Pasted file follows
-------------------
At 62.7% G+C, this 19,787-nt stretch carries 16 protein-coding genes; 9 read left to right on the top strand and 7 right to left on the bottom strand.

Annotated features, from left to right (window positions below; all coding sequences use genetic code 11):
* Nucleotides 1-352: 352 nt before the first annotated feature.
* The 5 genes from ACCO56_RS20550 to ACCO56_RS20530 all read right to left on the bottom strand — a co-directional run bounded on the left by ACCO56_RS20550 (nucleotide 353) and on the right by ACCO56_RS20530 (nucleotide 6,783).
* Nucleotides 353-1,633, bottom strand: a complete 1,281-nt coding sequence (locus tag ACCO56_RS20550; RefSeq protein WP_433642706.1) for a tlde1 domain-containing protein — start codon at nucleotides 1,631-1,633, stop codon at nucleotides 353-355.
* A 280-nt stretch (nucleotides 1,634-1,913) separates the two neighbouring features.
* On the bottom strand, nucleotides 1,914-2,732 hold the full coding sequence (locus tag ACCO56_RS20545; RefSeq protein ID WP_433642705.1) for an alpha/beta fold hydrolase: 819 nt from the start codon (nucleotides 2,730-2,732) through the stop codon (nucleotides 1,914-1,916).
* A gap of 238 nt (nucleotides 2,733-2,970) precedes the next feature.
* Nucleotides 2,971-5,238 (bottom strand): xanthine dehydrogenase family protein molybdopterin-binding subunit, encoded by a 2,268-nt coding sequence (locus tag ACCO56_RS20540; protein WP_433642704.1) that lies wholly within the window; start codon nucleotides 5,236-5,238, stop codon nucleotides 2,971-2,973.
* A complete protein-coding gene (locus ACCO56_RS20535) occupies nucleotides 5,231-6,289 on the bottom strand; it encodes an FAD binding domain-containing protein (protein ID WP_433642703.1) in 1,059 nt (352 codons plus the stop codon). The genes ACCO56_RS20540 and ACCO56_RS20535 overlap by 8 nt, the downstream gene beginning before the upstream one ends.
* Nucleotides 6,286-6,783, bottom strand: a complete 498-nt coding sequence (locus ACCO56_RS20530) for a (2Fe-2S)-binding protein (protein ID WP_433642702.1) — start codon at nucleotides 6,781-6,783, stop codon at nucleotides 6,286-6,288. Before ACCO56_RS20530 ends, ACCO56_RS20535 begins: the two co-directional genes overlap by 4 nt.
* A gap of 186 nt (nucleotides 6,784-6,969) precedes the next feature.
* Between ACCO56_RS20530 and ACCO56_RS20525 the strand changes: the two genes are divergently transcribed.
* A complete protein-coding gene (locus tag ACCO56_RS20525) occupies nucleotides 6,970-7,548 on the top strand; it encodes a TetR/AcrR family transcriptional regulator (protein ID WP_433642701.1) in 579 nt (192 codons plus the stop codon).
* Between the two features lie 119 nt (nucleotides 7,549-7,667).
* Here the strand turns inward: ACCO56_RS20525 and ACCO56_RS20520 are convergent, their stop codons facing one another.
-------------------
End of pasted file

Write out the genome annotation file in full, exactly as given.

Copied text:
At 62.7% G+C, this 19,787-nt stretch carries 16 protein-coding genes; 9 read left to right on the top strand and 7 right to left on the bottom strand.

Annotated features, from left to right (window positions below; all coding sequences use genetic code 11):
* Nucleotides 1-352: 352 nt before the first annotated feature.
* The 5 genes from ACCO56_RS20550 to ACCO56_RS20530 all read right to left on the bottom strand — a co-directional run bounded on the left by ACCO56_RS20550 (nucleotide 353) and on the right by ACCO56_RS20530 (nucleotide 6,783).
* Nucleotides 353-1,633, bottom strand: a complete 1,281-nt coding sequence (locus tag ACCO56_RS20550; RefSeq protein WP_433642706.1) for a tlde1 domain-containing protein — start codon at nucleotides 1,631-1,633, stop codon at nucleotides 353-355.
* A 280-nt stretch (nucleotides 1,634-1,913) separates the two neighbouring features.
* On the bottom strand, nucleotides 1,914-2,732 hold the full coding sequence (locus tag ACCO56_RS20545; RefSeq protein ID WP_433642705.1) for an alpha/beta fold hydrolase: 819 nt from the start codon (nucleotides 2,730-2,732) through the stop codon (nucleotides 1,914-1,916).
* A gap of 238 nt (nucleotides 2,733-2,970) precedes the next feature.
* Nucleotides 2,971-5,238 (bottom strand): xanthine dehydrogenase family protein molybdopterin-binding subunit, encoded by a 2,268-nt coding sequence (locus tag ACCO56_RS20540; protein WP_433642704.1) that lies wholly within the window; start codon nucleotides 5,236-5,238, stop codon nucleotides 2,971-2,973.
* A complete protein-coding gene (locus ACCO56_RS20535) occupies nucleotides 5,231-6,289 on the bottom strand; it encodes an FAD binding domain-containing protein (protein ID WP_433642703.1) in 1,059 nt (352 codons plus the stop codon). The genes ACCO56_RS20540 and ACCO56_RS20535 overlap by 8 nt, the downstream gene beginning before the upstream one ends.
* Nucleotides 6,286-6,783, bottom strand: a complete 498-nt coding sequence (locus ACCO56_RS20530) for a (2Fe-2S)-binding protein (protein ID WP_433642702.1) — start codon at nucleotides 6,781-6,783, stop codon at nucleotides 6,286-6,288. Before ACCO56_RS20530 ends, ACCO56_RS20535 begins: the two co-directional genes overlap by 4 nt.
* A gap of 186 nt (nucleotides 6,784-6,969) precedes the next feature.
* Between ACCO56_RS20530 and ACCO56_RS20525 the strand changes: the two genes are divergently transcribed.
* A complete protein-coding gene (locus tag ACCO56_RS20525) occupies nucleotides 6,970-7,548 on the top strand; it encodes a TetR/AcrR family transcriptional regulator (protein ID WP_433642701.1) in 579 nt (192 codons plus the stop codon).
* Between the two features lie 119 nt (nucleotides 7,549-7,667).
* Here the strand turns inward: ACCO56_RS20525 and ACCO56_RS20520 are convergent, their stop codons facing one another.